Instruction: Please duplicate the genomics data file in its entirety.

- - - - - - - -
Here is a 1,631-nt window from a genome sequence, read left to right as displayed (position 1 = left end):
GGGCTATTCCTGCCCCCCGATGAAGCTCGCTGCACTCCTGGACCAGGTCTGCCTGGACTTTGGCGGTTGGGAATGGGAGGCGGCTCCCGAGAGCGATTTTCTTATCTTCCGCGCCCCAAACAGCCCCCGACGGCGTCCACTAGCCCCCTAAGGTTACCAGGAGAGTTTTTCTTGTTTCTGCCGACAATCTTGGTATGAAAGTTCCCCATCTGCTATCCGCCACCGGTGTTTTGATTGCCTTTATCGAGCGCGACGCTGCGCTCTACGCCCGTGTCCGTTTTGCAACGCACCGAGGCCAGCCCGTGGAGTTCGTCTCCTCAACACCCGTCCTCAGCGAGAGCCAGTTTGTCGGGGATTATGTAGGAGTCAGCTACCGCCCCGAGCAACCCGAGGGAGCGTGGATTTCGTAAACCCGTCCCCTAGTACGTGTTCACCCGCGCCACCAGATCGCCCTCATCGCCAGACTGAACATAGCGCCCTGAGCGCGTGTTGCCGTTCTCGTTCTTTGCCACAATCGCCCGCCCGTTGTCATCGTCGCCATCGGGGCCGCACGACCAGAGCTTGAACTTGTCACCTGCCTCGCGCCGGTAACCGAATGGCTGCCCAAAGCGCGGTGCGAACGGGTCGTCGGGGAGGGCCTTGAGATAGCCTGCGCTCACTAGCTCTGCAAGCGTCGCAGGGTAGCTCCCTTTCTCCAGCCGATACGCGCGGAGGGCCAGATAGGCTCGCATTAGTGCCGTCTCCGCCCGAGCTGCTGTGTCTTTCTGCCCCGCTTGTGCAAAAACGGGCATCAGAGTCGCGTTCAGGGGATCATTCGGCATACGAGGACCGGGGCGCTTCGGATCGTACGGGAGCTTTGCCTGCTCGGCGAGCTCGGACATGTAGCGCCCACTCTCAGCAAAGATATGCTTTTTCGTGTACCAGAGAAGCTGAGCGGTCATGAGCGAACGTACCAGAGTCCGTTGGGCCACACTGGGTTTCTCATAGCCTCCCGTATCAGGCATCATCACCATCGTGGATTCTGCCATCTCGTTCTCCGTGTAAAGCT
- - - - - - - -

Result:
Here is a 1,631-nt window from a genome sequence, read left to right as displayed (position 1 = left end):
GGGCTATTCCTGCCCCCCGATGAAGCTCGCTGCACTCCTGGACCAGGTCTGCCTGGACTTTGGCGGTTGGGAATGGGAGGCGGCTCCCGAGAGCGATTTTCTTATCTTCCGCGCCCCAAACAGCCCCCGACGGCGTCCACTAGCCCCCTAAGGTTACCAGGAGAGTTTTTCTTGTTTCTGCCGACAATCTTGGTATGAAAGTTCCCCATCTGCTATCCGCCACCGGTGTTTTGATTGCCTTTATCGAGCGCGACGCTGCGCTCTACGCCCGTGTCCGTTTTGCAACGCACCGAGGCCAGCCCGTGGAGTTCGTCTCCTCAACACCCGTCCTCAGCGAGAGCCAGTTTGTCGGGGATTATGTAGGAGTCAGCTACCGCCCCGAGCAACCCGAGGGAGCGTGGATTTCGTAAACCCGTCCCCTAGTACGTGTTCACCCGCGCCACCAGATCGCCCTCATCGCCAGACTGAACATAGCGCCCTGAGCGCGTGTTGCCGTTCTCGTTCTTTGCCACAATCGCCCGCCCGTTGTCATCGTCGCCATCGGGGCCGCACGACCAGAGCTTGAACTTGTCACCTGCCTCGCGCCGGTAACCGAATGGCTGCCCAAAGCGCGGTGCGAACGGGTCGTCGGGGAGGGCCTTGAGATAGCCTGCGCTCACTAGCTCTGCAAGCGTCGCAGGGTAGCTCCCTTTCTCCAGCCGATACGCGCGGAGGGCCAGATAGGCTCGCATTAGTGCCGTCTCCGCCCGAGCTGCTGTGTCTTTCTGCCCCGCTTGTGCAAAAACGGGCATCAGAGTCGCGTTCAGGGGATCATTCGGCATACGAGGACCGGGGCGCTTCGGATCGTACGGGAGCTTTGCCTGCTCGGCGAGCTCGGACATGTAGCGCCCACTCTCAGCAAAGATATGCTTTTTCGTGTACCAGAGAAGCTGAGCGGTCATGAGCGAACGTACCAGAGTCCGTTGGGCCACACTGGGTTTCTCATAGCCTCCCGTATCAGGCATCATCACCATCGTGGATTCTGCCATCTCGTTCTCCGTGTAAAGCT